The State of Montana has passed SB419 which bans TikTok within Montana.

This Washington Post article indicates that TikTok could avoid the ban provided its ownership was not based in, "any country designated as a foreign adversary" by the bill's effective date of January 2024.

This seems like this would constitute a bill of attainder which is expressly prohibited by Article I, Sections 9 and 10 of the Constitution. Is this accurate or does the bill's contingency clause for voiding create a loophole to avoid becoming a bill of attainder?


2 Answers 2


There are potential constitutional challenges to the bill, but as noted by the answer from user6726, a bill of attainder challenge would not be a very strong one. Better arguments that the legislation is unconstitutional would include (in approximate order of legal strength) arguments that:

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    Commented May 19, 2023 at 19:40
  • What about the fact the statute is incoherent? Like, it says "Tiktok may not operate within the territorial jurisdiction of Montana. An entity violates this prohibition when any of the following occurs within the territorial jurisdiction of Montana: (a) the operation of tiktok by the company or users" Surely a law declaring the conditions under which an entity is considered to have violated the law must identify actions by that entity. Taken literally, every time anyone accesses TikTok in Montana, every entity (you, me, everyone) is violating the law. Commented May 20, 2023 at 3:19
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    @Acccumulation no court would read the law that way. Courts are run by real people, not robots. Commented May 20, 2023 at 19:46
  • DMCA likely wouldn't be applicable, but (the limited remains of) the CDA might. The 1st Amendment, though, means that any social media regulation faces strict scrutiny requirements (ie, there's not that much of it, comparatively). Commented May 20, 2023 at 21:07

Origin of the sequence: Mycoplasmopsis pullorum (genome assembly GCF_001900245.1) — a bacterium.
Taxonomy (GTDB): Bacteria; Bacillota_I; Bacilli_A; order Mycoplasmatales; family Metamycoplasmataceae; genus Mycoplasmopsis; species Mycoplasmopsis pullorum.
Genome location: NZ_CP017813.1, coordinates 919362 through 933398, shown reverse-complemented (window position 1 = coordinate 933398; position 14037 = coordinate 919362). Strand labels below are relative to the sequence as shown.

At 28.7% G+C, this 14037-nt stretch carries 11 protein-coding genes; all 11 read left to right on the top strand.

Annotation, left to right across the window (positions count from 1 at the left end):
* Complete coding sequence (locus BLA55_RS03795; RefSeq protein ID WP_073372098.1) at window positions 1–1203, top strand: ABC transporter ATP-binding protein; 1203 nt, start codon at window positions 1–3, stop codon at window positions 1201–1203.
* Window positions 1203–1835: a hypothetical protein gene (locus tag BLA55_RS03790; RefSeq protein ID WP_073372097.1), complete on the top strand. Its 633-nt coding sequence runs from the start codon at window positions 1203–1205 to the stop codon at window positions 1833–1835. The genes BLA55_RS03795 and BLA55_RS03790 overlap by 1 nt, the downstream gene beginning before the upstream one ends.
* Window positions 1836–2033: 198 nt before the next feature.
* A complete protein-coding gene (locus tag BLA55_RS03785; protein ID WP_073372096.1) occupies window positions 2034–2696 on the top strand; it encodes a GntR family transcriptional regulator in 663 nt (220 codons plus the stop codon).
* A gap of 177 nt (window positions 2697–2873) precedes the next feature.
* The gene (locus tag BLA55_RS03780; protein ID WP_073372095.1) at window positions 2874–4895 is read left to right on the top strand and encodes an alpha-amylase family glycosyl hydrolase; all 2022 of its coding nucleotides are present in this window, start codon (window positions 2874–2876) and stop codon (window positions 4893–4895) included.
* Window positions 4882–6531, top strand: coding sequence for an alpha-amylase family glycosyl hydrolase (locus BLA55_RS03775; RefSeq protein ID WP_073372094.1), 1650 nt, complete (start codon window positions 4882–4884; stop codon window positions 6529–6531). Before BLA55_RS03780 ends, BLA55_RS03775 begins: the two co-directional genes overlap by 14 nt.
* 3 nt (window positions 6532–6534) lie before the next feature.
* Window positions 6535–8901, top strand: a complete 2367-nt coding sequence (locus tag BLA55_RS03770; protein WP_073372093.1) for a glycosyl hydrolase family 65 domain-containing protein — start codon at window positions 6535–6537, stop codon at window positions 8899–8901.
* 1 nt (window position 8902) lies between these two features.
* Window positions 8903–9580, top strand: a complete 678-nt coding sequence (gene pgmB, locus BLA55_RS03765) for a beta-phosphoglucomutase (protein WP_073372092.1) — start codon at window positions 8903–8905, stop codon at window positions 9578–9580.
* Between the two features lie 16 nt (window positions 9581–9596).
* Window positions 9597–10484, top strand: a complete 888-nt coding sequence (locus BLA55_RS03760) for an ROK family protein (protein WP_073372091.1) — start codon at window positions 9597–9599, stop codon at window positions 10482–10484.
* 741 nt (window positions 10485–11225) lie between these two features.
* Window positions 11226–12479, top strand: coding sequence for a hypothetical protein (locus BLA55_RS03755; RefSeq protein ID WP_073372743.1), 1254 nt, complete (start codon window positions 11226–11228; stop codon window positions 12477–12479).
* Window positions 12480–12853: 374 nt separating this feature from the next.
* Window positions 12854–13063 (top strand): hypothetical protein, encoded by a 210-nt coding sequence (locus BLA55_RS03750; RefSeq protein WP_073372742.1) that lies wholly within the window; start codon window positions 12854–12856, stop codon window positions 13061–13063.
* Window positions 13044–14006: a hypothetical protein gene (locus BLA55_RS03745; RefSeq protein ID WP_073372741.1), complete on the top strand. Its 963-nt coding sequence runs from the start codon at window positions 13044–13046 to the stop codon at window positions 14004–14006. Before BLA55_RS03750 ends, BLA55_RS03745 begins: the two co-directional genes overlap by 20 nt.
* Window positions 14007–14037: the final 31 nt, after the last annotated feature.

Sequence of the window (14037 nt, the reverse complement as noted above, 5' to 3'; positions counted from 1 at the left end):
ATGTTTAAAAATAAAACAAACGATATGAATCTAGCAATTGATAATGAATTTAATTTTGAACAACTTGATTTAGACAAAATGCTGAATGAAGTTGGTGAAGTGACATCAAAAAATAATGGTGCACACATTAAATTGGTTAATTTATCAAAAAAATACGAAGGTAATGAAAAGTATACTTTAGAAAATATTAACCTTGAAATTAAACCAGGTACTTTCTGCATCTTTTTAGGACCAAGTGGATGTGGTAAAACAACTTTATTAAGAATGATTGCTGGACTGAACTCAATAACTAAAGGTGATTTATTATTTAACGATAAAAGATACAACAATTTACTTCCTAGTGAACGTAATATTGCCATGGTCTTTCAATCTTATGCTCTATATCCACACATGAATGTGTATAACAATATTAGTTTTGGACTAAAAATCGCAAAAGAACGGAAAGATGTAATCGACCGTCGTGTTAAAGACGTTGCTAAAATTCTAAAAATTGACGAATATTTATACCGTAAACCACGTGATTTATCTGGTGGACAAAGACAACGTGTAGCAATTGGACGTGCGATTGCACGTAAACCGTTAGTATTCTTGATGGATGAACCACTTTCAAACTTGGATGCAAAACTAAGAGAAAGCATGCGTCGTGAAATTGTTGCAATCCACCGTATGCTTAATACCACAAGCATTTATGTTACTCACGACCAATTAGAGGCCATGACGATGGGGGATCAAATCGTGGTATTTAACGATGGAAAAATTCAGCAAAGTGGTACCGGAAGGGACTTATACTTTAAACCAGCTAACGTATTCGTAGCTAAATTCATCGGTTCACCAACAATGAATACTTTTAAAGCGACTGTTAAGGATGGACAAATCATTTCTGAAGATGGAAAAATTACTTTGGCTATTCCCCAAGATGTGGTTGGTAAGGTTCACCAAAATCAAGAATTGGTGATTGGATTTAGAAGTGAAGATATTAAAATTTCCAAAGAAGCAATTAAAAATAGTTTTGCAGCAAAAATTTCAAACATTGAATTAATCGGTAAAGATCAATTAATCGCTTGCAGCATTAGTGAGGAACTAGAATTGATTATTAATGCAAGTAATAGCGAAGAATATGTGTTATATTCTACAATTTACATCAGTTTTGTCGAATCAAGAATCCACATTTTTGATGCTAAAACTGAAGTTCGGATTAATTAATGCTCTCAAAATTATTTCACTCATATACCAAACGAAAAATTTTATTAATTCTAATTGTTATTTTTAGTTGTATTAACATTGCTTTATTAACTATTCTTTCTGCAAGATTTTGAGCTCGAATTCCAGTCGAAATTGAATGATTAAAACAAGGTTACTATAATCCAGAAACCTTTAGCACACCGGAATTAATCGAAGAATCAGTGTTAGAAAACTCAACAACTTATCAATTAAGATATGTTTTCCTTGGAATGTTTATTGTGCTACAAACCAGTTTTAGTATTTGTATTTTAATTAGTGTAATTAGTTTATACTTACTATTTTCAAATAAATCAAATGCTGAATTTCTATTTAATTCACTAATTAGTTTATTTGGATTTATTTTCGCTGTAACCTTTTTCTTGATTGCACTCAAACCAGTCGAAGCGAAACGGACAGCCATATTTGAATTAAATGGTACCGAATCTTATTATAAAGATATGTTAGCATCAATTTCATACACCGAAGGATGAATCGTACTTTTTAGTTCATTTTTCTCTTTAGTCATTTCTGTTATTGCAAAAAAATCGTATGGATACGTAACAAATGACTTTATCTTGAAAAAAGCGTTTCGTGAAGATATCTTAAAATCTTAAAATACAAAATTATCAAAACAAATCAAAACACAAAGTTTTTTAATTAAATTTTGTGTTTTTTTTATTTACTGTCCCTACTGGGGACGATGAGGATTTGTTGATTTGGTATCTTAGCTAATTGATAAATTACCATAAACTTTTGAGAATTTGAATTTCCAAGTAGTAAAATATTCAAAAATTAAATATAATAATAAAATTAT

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    @ohwilleke - Section 230 isn't part of the DMCA (it's part of the CDA), and predates it. Commented May 22, 2023 at 3:38

In light of extant case law, this is not a Bill of Attainder. Nixon v. Administrator of General Services, 433 US 425 identifies the essential characteristic of such a forbidden bill:

a law that legislatively determines guilt and inflicts punishment upon an identifiable individual without provision of the protections of a judicial trial

This case was in response to a bill passed by congress directing the Administrator of General Services to take custody of Nixon’s presidential papers and tape recordings, specifically identifying Nixon by name. The court rejected an argument that "an individual or defined group is attainted whenever he or it is compelled to bear burdens which the individual or group dislikes". The crucial question is whether the bill enacts a "punishment". Analogous to the prohibition of using products by Kaspersky Labs (Kaspersky Lab, Inc. v. US Dept. of Homeland Sec., 909 F. 3d 446) where Congress prohibited using those products in certain government computers but it was found that the restriction "is not a punishment but a prophylaxis necessary to protect federal computer systems from Russian cyber-threats", the Montana law is not a punishment, it is prophylaxis necessary to protect the citizens of Montana from a threat (per the Montana legislature). No person is found guilt of a crime by this law – any punishment (the daily fine for violating the law) is determined based on general principles of law not legislative fiat, and is imposed by a court of law after a trial. If you violate this law, you will be tried in court and if found guilty, you will be punished – hence the law is not a bill of attainder.

  • To clarify, you're stating that because the penalty is strictly a monetary fine (as opposed to imprisonment) then it's deemed just a prophylactic measure? What if the fine were some excessively large number like $1 billion per day; could the legislature simply insist that it's just a prophylactic measure? Commented May 22, 2023 at 18:18
  • To clarify, what stands out to me as being odd is that Montana's legislature seems like it could have crafted the legislation in a manner whereby it would only apply to one company, but took what I perceive as an extraordinary step in specifying 'TikTok' by name. Commented May 22, 2023 at 18:21
  • Actually, re-reading the bill, it stipulates a $10,000 fine for each discrete violation, which is literally applicable every time a user downloads the app; this seems likely to reach a very significant sum very quickly. So 1,000 downloads by Montana residents of TikTok, each a discrete violation, would sum to a fine of $1,000,000. Commented May 22, 2023 at 18:24

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